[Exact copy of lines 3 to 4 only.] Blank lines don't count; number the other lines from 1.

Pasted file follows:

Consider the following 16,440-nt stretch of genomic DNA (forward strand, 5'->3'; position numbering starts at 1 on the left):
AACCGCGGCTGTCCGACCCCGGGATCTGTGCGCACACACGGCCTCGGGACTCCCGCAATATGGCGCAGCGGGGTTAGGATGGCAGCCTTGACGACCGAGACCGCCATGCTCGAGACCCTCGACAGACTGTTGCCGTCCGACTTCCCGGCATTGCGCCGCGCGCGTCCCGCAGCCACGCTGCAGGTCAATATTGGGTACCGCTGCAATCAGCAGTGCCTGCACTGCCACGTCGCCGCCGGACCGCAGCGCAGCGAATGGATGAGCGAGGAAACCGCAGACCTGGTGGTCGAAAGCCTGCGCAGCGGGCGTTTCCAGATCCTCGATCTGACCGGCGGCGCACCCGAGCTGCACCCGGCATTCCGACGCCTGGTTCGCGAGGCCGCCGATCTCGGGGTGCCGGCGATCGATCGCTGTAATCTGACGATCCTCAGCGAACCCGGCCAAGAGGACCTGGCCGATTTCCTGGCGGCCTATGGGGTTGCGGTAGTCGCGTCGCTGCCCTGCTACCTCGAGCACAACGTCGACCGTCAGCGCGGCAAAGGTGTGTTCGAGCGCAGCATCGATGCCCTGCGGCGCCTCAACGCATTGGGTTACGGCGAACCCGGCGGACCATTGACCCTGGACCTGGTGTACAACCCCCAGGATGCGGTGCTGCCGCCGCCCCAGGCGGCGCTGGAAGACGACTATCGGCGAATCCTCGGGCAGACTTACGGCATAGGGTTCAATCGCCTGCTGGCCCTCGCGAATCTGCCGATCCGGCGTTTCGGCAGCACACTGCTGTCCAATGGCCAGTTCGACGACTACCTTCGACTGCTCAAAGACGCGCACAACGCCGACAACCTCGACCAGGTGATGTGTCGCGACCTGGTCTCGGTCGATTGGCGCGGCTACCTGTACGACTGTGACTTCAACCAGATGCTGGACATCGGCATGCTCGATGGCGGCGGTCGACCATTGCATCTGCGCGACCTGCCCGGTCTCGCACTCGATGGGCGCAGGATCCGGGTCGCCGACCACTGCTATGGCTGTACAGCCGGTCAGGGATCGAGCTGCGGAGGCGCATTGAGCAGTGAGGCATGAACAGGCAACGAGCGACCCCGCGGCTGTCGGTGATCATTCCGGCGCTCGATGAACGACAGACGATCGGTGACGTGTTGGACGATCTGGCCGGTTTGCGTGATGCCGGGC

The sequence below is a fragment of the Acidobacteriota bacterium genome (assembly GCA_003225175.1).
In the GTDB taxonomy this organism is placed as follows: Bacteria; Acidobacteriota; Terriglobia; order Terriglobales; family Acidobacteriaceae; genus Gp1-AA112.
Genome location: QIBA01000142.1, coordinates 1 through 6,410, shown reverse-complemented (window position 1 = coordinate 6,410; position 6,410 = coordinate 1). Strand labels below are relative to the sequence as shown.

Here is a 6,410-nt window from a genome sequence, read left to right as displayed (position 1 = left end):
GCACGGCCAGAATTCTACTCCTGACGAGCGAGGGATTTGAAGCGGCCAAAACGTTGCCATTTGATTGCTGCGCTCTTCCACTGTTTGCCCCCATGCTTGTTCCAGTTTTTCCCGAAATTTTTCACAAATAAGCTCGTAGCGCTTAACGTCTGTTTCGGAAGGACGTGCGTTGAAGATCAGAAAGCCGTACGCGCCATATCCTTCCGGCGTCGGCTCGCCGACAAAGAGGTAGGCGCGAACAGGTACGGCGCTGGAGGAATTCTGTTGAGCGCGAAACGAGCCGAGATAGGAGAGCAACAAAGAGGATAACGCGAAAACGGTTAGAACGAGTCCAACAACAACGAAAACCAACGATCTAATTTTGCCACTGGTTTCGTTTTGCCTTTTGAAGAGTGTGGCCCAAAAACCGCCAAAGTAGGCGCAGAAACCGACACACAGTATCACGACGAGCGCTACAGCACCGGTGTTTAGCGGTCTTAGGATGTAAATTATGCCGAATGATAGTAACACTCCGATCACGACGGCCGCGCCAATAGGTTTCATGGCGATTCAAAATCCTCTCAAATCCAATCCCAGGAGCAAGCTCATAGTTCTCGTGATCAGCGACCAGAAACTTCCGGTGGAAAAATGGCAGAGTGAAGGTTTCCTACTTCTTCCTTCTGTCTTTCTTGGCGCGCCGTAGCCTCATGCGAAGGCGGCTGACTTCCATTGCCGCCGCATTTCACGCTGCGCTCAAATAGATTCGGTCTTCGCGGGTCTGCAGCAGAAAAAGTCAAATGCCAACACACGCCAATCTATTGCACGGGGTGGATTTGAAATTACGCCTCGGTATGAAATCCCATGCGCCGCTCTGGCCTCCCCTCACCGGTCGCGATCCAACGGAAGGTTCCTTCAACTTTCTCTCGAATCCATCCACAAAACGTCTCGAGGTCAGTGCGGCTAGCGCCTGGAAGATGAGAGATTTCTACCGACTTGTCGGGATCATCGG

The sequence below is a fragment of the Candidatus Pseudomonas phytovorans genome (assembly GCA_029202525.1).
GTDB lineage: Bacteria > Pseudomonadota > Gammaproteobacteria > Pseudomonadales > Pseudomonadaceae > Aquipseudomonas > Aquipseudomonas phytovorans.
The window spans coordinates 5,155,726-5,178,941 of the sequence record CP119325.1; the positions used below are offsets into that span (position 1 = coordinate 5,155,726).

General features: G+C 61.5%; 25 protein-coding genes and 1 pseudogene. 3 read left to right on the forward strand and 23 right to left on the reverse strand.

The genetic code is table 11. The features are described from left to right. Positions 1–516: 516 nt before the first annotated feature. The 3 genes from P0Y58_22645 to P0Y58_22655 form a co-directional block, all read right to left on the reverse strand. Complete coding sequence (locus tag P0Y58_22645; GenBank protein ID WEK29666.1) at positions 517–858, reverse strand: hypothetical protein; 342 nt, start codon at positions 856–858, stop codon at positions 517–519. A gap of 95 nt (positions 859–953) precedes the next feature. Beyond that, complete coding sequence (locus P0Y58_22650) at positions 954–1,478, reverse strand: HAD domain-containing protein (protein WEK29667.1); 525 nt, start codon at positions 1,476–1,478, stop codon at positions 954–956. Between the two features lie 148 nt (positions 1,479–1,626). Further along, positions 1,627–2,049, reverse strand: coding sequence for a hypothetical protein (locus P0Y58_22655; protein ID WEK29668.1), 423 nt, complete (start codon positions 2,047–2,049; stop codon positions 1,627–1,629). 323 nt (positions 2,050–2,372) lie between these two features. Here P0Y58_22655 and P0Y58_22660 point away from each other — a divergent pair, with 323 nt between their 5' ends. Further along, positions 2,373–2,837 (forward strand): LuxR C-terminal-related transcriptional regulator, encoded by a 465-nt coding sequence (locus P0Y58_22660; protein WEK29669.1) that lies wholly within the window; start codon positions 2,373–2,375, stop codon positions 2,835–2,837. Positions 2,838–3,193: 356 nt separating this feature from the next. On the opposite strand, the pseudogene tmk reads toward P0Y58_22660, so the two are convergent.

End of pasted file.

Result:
The sequence below is a fragment of the Acidobacteriota bacterium genome (assembly GCA_003225175.1).
In the GTDB taxonomy this organism is placed as follows: Bacteria; Acidobacteriota; Terriglobia; order Terriglobales; family Acidobacteriaceae; genus Gp1-AA112.